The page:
Tribal People of Paraguay 'Embrace the Future'

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ASUNCIÓN, Paraguay -- Thousands of tribal people in Paraguay are living in deep poverty after being driven from their traditional homelands.

And for most of them, the situation is even more difficult because they don't speak the national language or culturally blend in.

So when Korean missionary and pastor Diego Yang decided to give these tribal children a better future, their leaders welcomed him with open arms.

"Embrace the Future" is a project to build 10 Christian schools for the indigenous people of Paraguay during 2011. Through the effort, Yang and others hope to build more than 90 more schools in the next 10 years.

The plan all began with a conversation between Yang and an indigenous chief.

"Chief Francisco said to me as I was leaving the community, 'Pastor Diego, I'm asking you to please come back here and preach the gospel to our community. If you come and preach the gospel, then our childrens' future will change,'" Yang recalled.

Yang and his congregation in Asuncion have more than 20 years of experience in the education field. They have a school with more than 300 students. Many of them learn of the Christian faith for the first time at the school.

The school's Christian teachings have transformed the lives of hundreds of families so far. Now, thanks to donations from a Presbyterian church in Korea, and the help of other churches and organizations, they are responding to the need of the indigenous tribes in Paraguay.

"I'm also looking for several Christian programs, not just building a classroom," Yang explained. "That's only a part of the project. Because infrastructure does not change the person. So we are looking for teams rather than bricks."

According to the latest census, there are 108,000 indigenous people in Paraguay. So far, the Ministry of Education has 310 rural schools for the indigenous people, but they are very small and have few resources. Only 50 percent of all indigenous children attend primary school, and only 1 percent go on to college.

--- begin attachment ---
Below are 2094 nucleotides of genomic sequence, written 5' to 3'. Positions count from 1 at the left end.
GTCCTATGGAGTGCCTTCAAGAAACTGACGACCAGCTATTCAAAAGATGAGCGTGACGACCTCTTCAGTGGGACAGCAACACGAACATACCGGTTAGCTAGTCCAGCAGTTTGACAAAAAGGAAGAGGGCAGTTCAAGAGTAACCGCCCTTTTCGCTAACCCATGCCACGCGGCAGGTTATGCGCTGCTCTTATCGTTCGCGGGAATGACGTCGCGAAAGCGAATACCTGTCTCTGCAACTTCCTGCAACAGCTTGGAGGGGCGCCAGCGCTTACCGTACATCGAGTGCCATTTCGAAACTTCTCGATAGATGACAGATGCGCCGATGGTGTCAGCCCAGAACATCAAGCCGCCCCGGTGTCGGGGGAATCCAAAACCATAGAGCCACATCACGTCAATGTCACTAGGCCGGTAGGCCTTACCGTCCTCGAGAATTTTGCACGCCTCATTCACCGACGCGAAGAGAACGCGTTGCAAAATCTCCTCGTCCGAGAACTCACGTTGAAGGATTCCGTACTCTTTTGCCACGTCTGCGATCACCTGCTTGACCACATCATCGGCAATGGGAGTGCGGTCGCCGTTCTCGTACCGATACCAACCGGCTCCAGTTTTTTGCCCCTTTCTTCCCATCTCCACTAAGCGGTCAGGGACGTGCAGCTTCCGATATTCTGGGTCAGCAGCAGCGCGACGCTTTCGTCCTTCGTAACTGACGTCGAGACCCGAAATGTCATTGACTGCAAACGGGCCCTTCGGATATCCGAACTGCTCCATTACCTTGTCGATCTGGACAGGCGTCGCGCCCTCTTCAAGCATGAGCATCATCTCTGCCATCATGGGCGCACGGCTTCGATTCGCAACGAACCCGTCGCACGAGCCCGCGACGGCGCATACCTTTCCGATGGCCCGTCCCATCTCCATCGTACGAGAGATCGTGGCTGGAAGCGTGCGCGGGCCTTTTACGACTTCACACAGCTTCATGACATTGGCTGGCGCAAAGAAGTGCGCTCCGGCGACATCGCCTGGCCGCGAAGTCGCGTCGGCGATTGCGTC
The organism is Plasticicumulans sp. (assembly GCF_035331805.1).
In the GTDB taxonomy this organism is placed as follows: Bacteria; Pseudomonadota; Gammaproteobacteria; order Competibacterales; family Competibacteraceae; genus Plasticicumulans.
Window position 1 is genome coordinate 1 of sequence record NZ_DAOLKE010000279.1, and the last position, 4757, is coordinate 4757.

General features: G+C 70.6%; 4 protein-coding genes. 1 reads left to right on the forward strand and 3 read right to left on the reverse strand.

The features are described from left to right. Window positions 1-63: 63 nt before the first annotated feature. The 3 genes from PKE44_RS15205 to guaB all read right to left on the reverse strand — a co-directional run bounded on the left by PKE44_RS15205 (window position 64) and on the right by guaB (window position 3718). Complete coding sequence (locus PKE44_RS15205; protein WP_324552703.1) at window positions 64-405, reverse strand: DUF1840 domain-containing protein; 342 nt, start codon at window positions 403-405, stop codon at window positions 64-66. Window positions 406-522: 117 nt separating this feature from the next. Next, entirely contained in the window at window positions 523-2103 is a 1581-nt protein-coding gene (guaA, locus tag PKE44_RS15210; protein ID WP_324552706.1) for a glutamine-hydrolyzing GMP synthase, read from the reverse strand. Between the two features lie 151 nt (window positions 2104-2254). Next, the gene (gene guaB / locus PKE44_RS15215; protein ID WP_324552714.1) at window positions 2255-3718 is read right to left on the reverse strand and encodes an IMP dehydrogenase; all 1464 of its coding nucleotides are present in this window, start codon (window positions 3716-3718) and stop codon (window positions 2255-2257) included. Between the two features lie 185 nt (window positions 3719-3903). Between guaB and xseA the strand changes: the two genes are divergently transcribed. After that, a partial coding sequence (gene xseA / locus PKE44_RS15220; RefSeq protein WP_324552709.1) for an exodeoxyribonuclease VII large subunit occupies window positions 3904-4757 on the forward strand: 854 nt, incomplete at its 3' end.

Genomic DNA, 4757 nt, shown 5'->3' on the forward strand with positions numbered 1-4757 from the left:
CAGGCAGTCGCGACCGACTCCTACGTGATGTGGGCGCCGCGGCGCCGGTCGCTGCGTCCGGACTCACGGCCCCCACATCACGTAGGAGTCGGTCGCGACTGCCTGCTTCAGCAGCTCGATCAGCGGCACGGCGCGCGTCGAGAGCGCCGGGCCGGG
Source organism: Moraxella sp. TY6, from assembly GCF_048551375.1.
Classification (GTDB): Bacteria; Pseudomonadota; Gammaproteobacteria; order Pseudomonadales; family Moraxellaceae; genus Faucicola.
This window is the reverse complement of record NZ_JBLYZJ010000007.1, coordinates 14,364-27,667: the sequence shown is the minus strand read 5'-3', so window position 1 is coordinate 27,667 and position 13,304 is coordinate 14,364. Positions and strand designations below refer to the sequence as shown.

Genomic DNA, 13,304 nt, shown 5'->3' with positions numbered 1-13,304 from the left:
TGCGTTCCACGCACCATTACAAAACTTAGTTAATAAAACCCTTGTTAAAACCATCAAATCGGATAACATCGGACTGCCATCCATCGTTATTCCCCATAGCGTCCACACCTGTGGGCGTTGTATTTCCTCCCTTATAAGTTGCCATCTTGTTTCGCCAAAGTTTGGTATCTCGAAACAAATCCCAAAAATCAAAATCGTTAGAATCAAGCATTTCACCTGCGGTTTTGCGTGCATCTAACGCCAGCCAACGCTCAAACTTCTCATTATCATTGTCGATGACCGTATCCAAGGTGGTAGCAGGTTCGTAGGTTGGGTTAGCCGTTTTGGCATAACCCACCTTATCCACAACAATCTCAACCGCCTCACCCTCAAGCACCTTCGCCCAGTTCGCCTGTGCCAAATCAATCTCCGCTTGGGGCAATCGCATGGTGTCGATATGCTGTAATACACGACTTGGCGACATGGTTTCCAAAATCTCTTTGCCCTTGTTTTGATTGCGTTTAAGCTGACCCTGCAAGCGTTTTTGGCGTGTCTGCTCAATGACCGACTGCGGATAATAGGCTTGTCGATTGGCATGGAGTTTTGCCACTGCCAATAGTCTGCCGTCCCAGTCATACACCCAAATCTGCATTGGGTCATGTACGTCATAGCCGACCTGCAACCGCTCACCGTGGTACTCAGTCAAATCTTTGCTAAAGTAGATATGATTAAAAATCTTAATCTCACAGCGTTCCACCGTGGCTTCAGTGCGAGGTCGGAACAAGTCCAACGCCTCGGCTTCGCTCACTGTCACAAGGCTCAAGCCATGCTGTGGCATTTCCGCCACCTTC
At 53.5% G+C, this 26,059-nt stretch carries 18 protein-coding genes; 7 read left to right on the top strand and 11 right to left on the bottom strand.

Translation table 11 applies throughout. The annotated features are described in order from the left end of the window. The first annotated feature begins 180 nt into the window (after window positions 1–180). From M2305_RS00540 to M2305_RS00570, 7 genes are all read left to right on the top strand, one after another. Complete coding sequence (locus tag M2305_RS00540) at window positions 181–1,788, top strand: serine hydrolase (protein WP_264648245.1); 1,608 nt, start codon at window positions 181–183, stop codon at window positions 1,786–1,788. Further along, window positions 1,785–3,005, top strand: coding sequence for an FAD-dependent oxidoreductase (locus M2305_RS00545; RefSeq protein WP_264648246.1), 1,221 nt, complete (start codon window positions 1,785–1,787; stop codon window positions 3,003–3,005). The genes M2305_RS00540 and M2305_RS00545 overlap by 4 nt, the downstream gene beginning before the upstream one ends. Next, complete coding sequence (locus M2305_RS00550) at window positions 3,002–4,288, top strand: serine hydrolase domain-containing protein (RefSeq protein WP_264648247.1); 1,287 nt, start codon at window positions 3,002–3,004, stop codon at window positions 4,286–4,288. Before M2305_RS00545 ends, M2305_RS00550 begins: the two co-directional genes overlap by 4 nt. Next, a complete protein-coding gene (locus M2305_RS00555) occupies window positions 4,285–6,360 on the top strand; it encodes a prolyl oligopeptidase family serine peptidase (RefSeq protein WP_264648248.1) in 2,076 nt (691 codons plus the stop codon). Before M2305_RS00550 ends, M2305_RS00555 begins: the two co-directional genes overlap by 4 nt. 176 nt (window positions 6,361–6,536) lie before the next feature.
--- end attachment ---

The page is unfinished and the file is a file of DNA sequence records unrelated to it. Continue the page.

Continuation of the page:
Chief Dionisio Gomez is part of that 1 percent, but because of the Christian education he received through Yang's ministry, he's now an "agent of change" in his community.

"After you convert, or are born again and become a Christian, you change so much," Gomez said. "We got to know God. We studied the Bible. My family, my community, after knowing God -- we completely changed."

The ministry also has the permanent support of dozens of young volunteers who come from different parts of the world.

"When you come to Paraguay and begin working with children, young people and you do all this social work that you never imagined you'd do in your life, you can really feel that blessing and that sense that God is at work," said short-term missionary Manuel Kim.

The Embrace the Future project will not only build schools and provide education to children, it will also work hand-in -hand with another project of Yang's -- a training and evangelism school for the indigenous chiefs across the country.

At the school, the chiefs will learn agriculture and beekeeping. They will receive work tools, and also learn the word of God -- in their own language.

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Carolina Martínez

Carolina Martínez

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